Honolulu, HI, USA USA
June 24, 2012 to June 29, 2012
DOI Bookmark: http://doi.ieeecomputersociety.org/10.1109/CLOUD.2012.91
CPU and device virtualization technology allows applications to be hosted on cloud platforms; some of the resulting benefits are lower cost and greater elasticity. In such cloud hosted applications, some components reside on the cloud while others, such as end users and components tied to physical devices, are located outside the cloud. Many applications, e.g., telecom services, have stringent latency requirements in terms of within how much time certain procedures must be completed. The application latency is strongly determined by the locations of all the interacting components that are both within and outside the cloud. In this paper, we study the problem of determining the optimal placement of the application components in the cloud so that the latency requirements of the application can be met. We present a precise formulation of the placement problem which includes a specification of the cloud platform, and collective latency expressions for application-level latency requirements. We show that Message Sequence Charts (MSCs), a widely-used mechanism for describing the execution of application procedures, can be naturally translated into our formalism of collective latency expressions. We present placement algorithms that exploit the Euclidean triangular inequality property of network topologies: (a) an exact algorithm for determining the most optimal placement but which has a worst-case exponential running time, and (b) an algorithm for determining a close to-optimal placement that has a fast polynomial running time. Additionally, we present an exact technique for partitioning a placement problem into smaller sub problems so that greater efficiency and accuracy can be achieved. We evaluate the performance of the algorithms on a representative telecom application --- a distributed deployment of the LTE Mobility Management Entity (MME). Our evaluation results show that our approximate algorithm can outperform a random placement by up to 49% for finding a successful placement.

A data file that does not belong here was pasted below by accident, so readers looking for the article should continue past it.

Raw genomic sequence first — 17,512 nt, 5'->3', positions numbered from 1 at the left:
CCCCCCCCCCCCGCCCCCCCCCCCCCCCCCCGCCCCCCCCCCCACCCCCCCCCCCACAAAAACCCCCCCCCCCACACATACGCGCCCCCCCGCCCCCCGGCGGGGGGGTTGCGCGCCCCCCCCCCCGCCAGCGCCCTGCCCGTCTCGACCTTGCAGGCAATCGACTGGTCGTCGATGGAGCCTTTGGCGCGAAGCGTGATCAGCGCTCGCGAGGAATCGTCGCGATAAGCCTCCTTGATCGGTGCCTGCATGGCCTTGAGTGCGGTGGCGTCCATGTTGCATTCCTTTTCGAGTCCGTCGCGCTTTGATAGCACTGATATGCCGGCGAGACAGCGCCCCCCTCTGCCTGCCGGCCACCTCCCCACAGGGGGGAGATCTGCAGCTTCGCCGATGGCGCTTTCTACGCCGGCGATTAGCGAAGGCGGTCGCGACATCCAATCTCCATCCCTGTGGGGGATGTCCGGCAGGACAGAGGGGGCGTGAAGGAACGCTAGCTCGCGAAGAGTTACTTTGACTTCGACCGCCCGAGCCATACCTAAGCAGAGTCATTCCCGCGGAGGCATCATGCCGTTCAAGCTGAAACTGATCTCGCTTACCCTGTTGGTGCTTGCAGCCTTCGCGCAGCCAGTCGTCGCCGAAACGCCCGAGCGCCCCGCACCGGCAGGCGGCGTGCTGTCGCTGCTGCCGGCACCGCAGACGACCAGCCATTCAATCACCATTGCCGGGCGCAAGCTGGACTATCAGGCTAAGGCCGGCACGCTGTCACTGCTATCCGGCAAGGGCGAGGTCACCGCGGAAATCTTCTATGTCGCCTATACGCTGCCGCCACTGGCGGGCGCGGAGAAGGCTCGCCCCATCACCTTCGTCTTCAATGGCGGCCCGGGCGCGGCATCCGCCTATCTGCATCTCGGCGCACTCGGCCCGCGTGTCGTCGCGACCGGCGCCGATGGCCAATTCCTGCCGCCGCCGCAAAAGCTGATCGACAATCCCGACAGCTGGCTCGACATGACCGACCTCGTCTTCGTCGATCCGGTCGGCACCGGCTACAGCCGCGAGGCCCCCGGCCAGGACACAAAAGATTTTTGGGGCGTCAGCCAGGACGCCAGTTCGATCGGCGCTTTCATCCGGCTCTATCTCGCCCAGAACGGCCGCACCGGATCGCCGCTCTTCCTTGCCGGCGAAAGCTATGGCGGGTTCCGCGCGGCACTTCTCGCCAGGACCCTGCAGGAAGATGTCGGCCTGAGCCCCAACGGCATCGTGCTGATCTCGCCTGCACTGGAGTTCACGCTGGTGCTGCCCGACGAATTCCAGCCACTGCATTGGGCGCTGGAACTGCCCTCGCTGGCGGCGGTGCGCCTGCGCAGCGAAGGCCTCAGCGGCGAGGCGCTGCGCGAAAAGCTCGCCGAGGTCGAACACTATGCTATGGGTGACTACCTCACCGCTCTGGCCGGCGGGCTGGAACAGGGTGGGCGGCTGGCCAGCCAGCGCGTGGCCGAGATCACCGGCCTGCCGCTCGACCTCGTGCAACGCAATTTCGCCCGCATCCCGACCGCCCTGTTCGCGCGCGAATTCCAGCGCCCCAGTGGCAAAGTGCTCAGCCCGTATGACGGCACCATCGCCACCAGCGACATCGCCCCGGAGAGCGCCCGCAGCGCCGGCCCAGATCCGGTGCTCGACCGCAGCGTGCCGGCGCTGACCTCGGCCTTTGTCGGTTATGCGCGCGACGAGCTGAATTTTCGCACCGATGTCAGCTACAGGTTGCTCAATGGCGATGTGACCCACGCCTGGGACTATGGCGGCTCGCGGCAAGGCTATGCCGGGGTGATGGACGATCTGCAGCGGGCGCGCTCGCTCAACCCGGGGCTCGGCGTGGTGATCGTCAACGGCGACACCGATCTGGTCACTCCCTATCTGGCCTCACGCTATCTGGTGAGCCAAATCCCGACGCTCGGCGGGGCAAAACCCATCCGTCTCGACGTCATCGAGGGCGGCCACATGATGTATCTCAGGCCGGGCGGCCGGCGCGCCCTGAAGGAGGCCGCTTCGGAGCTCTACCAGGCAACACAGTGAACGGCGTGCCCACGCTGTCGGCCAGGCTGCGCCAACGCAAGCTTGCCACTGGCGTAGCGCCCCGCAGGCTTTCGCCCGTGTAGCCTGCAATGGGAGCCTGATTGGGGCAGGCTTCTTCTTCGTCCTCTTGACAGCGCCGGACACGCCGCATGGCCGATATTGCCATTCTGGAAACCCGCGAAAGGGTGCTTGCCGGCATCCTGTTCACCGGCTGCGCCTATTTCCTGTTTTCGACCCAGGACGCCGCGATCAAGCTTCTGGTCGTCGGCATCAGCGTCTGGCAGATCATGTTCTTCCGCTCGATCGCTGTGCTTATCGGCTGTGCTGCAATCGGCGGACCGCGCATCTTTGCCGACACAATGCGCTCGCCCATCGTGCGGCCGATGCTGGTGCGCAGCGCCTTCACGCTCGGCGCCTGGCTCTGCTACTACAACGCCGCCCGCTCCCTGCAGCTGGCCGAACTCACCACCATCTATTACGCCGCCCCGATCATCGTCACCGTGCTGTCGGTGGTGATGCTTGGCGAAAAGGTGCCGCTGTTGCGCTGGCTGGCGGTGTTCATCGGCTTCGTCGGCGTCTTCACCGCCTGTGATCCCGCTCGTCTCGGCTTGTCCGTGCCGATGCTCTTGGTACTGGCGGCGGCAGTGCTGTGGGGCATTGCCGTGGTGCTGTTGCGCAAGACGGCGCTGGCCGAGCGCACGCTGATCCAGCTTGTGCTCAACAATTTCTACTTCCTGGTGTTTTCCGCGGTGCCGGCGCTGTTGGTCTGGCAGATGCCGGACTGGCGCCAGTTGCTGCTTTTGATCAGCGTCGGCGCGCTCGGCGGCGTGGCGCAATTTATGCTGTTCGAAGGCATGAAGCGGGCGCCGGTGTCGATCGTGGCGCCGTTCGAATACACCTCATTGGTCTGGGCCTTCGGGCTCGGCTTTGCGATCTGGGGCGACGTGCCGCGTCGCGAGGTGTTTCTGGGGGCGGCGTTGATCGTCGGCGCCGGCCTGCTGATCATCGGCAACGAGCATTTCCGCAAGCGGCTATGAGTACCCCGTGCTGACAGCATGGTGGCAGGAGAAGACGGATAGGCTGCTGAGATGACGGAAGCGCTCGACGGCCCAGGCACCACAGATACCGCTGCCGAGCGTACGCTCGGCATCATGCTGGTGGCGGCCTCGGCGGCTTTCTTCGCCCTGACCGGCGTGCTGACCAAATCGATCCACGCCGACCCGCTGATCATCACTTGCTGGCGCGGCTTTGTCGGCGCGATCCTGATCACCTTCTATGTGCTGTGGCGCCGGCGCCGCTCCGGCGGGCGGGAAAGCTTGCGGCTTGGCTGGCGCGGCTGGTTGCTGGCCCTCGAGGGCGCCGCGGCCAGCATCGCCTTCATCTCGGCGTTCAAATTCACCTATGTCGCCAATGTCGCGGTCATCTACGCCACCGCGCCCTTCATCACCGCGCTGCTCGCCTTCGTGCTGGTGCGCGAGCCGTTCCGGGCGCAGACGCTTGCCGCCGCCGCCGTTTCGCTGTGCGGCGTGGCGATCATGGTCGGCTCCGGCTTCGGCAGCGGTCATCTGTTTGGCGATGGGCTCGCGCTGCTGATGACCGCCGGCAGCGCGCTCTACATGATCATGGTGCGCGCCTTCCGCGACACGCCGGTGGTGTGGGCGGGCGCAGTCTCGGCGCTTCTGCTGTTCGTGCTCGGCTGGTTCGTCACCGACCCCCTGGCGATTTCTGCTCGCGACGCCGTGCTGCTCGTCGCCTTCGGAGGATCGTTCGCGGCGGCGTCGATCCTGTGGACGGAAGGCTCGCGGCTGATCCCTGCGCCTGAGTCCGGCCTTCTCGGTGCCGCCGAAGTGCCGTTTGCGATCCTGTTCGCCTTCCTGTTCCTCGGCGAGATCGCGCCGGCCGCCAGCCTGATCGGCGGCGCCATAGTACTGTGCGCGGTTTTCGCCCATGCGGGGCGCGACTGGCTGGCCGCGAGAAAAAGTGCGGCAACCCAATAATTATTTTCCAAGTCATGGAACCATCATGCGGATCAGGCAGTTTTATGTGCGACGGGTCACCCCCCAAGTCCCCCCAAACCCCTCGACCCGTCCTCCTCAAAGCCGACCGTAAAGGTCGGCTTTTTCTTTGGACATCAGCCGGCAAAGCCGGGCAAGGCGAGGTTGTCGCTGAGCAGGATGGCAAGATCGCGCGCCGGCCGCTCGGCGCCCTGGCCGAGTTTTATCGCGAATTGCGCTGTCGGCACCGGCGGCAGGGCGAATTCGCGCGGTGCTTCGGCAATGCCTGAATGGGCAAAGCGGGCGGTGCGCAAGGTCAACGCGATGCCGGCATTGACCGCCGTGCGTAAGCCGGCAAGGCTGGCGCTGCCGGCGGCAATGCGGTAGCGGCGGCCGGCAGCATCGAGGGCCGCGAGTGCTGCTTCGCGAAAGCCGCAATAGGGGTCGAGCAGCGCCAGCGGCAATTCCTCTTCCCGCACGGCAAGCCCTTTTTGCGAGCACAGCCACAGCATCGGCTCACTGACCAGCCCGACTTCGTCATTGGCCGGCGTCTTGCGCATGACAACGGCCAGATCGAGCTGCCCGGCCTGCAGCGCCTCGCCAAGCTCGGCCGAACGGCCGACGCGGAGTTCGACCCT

Blades, Additives, Approximation algorithms, Partitioning algorithms, Mobile handsets, Delay, Servers
Fangzhe Chang, Ramesh Viswanathan, Tom L. Wood, "Placement in Clouds for Application-Level Latency Requirements", CLOUD, 2012, 2013 IEEE Sixth International Conference on Cloud Computing, 2013 IEEE Sixth International Conference on Cloud Computing 2012, pp. 327-335, doi:10.1109/CLOUD.2012.91